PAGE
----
Genetic authentication by RFLP versus ARMS? The case of Moldavian Dragonhead (Dracocephalum moldavica L.)
Horn T, Völker J, Rühle M, Häser A, Jürges G, Nick P
2014, Eur Food Sci Technol 238, 93-104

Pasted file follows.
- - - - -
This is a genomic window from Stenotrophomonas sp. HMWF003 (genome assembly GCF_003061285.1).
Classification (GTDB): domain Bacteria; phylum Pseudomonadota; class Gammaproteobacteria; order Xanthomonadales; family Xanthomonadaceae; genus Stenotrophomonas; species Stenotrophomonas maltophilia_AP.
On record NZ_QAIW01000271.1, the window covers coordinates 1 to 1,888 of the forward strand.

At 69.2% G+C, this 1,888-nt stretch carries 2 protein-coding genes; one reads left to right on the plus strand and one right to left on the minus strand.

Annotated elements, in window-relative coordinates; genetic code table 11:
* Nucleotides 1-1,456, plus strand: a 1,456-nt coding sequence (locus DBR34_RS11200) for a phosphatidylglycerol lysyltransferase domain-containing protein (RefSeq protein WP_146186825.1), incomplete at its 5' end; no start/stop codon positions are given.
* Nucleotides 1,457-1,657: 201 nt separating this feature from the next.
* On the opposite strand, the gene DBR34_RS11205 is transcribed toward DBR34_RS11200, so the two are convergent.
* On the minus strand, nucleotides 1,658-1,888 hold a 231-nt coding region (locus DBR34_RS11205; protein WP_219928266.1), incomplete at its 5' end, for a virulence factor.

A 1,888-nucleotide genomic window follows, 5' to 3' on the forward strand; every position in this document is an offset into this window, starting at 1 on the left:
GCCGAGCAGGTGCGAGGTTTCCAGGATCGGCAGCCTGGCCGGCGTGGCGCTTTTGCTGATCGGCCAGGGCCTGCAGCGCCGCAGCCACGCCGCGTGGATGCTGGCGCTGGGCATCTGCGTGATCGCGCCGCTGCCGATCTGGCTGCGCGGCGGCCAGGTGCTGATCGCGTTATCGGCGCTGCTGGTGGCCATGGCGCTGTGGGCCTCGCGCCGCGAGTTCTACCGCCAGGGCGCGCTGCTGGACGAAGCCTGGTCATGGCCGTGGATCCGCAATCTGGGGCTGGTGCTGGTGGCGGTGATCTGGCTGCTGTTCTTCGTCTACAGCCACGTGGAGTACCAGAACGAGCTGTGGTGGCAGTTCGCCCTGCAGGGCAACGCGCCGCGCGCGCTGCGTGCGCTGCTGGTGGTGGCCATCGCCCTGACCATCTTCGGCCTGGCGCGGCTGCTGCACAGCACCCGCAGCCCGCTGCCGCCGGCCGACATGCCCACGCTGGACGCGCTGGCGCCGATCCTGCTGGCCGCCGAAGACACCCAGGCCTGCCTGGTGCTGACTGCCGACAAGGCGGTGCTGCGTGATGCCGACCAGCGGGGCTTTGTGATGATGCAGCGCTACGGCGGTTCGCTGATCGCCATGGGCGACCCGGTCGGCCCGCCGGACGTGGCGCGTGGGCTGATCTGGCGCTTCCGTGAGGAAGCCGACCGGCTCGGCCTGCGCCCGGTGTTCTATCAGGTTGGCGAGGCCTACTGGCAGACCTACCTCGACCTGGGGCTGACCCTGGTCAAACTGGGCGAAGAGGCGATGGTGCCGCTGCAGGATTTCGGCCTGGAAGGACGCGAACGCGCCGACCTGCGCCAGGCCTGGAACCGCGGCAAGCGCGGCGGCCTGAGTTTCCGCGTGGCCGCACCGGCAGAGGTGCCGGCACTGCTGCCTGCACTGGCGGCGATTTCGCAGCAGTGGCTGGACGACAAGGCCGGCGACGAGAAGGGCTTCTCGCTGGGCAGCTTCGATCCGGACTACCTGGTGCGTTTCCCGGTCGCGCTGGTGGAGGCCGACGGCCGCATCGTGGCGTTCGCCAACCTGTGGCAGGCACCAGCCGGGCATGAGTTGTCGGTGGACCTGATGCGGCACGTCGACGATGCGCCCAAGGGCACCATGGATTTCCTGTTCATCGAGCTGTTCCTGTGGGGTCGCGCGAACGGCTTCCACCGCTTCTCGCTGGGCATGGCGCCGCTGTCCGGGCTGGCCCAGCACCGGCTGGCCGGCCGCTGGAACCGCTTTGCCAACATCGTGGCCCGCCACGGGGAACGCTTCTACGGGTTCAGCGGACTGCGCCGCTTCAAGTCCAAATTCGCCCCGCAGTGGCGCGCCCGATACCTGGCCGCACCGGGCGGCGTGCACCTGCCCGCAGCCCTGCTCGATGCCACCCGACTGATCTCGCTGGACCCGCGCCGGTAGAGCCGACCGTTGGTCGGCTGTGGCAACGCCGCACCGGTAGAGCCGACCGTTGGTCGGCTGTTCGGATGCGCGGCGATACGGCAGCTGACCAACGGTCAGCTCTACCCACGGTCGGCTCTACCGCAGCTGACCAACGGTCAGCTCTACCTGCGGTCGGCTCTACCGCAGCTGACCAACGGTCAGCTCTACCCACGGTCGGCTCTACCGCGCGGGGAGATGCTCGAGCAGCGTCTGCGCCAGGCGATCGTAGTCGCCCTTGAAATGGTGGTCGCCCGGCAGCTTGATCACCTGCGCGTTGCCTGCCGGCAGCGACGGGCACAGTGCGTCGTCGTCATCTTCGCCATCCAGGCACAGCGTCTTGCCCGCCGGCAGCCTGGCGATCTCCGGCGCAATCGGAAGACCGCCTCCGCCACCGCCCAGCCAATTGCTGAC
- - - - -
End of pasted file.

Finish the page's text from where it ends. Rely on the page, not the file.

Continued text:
Moldavian Dragonhead (Dracocephalum moldavica L.), due to its pleasant Lemon Scent and medical effects has acquired increasing impact as functional food. The high diversity within the genus, limited supply not keeping pace with the growing demand, the morphological similarity with other Labiatae, and trading under the common name Turkish Melissa invite adulteration by surrogate species. We have developed several verified reference accessions of D. moldavica L. along with potential surrogate species to compare different approaches of authentication, also in commercial samples. We report on three strategies of authentication – a microscopical method, based on the relative size of epidermal pavement cells versus palisade cells, and two strategies of genetic authentication based on barcoding marker large subunit of ribulose-1,5-bisphosphate carboxylase oxygenase (rbcL). We can detect single-nucleotide exchanges between D. moldavica L. and the potential surrogate species Melissa officinalis L. and Nepeta cataria L. by restriction fragment length polymorphism (RFLP), and we show that we use this to verify the presence of D. moldavica even in dried and highly fragmented mixtures from commercial samples. We further develop a third strategy derived from the so called Amplification Refractory Mutation System (ARMS), based on multiplex PCR of the rbcL marker upon addition of specifically designed intermediate primers that will generate a diagnostic second band in case of D. moldavica L., but not for the surrogate species. We demonstrate that this ARMS approach is superior over the RFLP strategy, because it safeguards against experimental fluctuations, can unequivocally verify the presence of D. moldavica in commercial samples declaring its presence, and yields a clear outcome in a one-step protocol.